Few small steps for my card, one giant leap for my bank account

Feb. 27, 2018, 1:00 a.m.

Three dollars and 46 cents at CVS. Five dollars and 77 cents on a split-fare Uber ride. Eight dollars and 67 cents at Treehouse. Nine dollars and 89 cents at the Stanford University bookstore. All of these are seemingly small payments I have made within the past few days. When considered alone, it’s no surprise that I went through with all of these transactions with relatively little hesitation — though I will say that purchasing Airborne tablets at the bookstore proved to be a little more expensive than I was expecting.

It’s the collective 27 dollars and 79 cents that’s the cause of my current concern. But even that doesn’t sound too bad. Spending less than 30 dollars over the course of a few days? Perfectly reasonable. Unfortunately, when you factor in every purchase I left out so as to not make the beginning of this article too long and depressing, and expand the examined time period to the past month instead of just this past weekend, my wallet’s soft cries at the bottom of my backpack turn into screaming wails and attempts to scratch through the fabric and crawl as far away from me as possible.

Being that I don’t currently have a job, for the most part, I’m just relying on the money I had saved up before starting school, as well as greatly appreciated direct deposits from back home whenever they roll in. And every time more money pops into my bank account, regardless of the amount, I always take advantage of the temporary buffer, feeling no remorse for treating myself to Coupa four days in a row or for choosing to eat at Tresidder when the dining hall food looks particularly disappointing. Then, the true disappointment comes at the end of the month, when I review all of my spending and force myself to sit and think about what I’ve done.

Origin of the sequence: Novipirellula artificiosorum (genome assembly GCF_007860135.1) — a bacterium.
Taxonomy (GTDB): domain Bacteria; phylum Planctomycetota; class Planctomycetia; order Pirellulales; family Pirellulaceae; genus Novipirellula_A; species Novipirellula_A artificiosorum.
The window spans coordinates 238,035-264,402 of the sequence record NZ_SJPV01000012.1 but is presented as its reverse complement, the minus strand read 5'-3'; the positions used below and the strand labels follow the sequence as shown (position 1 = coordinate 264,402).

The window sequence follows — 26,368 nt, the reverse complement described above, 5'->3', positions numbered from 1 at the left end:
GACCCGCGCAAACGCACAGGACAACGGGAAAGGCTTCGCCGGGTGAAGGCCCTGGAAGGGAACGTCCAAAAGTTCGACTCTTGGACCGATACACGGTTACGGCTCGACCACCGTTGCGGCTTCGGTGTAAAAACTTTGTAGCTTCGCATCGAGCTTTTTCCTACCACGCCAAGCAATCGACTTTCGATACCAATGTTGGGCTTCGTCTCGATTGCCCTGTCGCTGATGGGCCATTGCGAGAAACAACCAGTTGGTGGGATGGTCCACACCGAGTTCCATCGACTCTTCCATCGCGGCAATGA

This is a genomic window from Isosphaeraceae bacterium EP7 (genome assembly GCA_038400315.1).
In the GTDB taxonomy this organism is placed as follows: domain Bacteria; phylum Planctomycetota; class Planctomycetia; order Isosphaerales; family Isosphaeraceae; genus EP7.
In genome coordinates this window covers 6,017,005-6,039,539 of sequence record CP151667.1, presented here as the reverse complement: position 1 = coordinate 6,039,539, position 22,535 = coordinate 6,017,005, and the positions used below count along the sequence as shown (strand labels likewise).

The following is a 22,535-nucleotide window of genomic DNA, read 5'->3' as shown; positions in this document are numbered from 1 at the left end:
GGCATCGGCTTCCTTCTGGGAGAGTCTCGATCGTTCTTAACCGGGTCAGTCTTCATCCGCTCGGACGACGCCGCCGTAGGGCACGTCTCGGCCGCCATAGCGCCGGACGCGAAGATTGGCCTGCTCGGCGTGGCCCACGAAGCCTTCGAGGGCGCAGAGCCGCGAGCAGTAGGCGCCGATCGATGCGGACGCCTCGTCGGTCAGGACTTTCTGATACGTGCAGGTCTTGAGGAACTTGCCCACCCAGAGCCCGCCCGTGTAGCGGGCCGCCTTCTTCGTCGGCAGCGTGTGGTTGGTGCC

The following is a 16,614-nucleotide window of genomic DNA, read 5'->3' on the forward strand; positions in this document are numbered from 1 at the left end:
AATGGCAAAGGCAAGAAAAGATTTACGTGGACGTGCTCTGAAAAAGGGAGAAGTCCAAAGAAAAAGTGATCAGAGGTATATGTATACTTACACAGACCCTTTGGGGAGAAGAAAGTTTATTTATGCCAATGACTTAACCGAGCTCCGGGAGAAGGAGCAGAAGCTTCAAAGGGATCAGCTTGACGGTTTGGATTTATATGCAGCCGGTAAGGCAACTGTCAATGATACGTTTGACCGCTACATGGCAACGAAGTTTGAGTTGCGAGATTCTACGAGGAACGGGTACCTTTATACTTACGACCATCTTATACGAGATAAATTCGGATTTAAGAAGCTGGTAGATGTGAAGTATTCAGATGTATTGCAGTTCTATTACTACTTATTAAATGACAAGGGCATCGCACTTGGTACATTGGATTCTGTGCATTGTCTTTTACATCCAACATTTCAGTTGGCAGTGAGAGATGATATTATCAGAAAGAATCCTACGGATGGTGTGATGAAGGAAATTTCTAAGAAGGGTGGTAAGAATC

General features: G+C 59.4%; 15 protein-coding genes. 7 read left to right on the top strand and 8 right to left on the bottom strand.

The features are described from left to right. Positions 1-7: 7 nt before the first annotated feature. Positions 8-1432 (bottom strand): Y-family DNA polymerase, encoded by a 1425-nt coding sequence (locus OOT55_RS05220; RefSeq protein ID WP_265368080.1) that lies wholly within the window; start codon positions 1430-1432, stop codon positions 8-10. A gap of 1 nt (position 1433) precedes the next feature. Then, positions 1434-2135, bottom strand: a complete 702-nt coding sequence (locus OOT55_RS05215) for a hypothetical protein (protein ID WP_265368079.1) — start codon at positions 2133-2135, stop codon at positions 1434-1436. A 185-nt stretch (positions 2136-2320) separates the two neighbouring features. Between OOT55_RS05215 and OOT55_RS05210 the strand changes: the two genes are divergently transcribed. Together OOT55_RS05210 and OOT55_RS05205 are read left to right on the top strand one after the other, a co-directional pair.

It’s easy to spend money in small amounts. And if you can avoid looking at your bank statement, you don’t even have to face the reality of the bigger picture for a while. Ignorance is bliss, after all. Regardless, it’s inevitable that the bigger picture will hit eventually. It can be of your own free will, by closing one eye and peeking tentatively at the account balance. Alternatively, it can be when your card is declined on a pack of gum. Either way, you’re forced to realize that someone must have cut a hole at the bottom of your checking account because of how quickly the money has drained from it.

My love for the unnecessary luxuries drags me into a state of naive indifference and hasty swiping, but when it comes to necessities, like school supplies, or whenever I see myself running low on a certain toiletry, I internally groan at the thought of having to shell out the money. I feel every penny slip through my fingers, and I feel every dollar being ripped out of my clenched fists.

As hard as it is to spend money when I have no other choice, it’s just as hard to stop myself from spending money when it’s entirely optional. My funds are depleting, and honestly, even when I have a job, I’ll probably still be spending, just with more frequency and with even less regret than the already barely existent amount.

As much as I’d like to blame my struggle on an invisible force somehow siphoning money off of me, this problem is entirely under my control — or should I say, my lack thereof. It could be as easy as creating a monthly budget for myself and sticking to it, or even starting with cutting down my non-dining hall food consumption. Starting now, I’m going to change. Currently spending zero dollars and zero cents on a promise to myself to start exercising self-control.

 

Contact Kassidy Kelley at kckelley ‘at’ stanford.edu.

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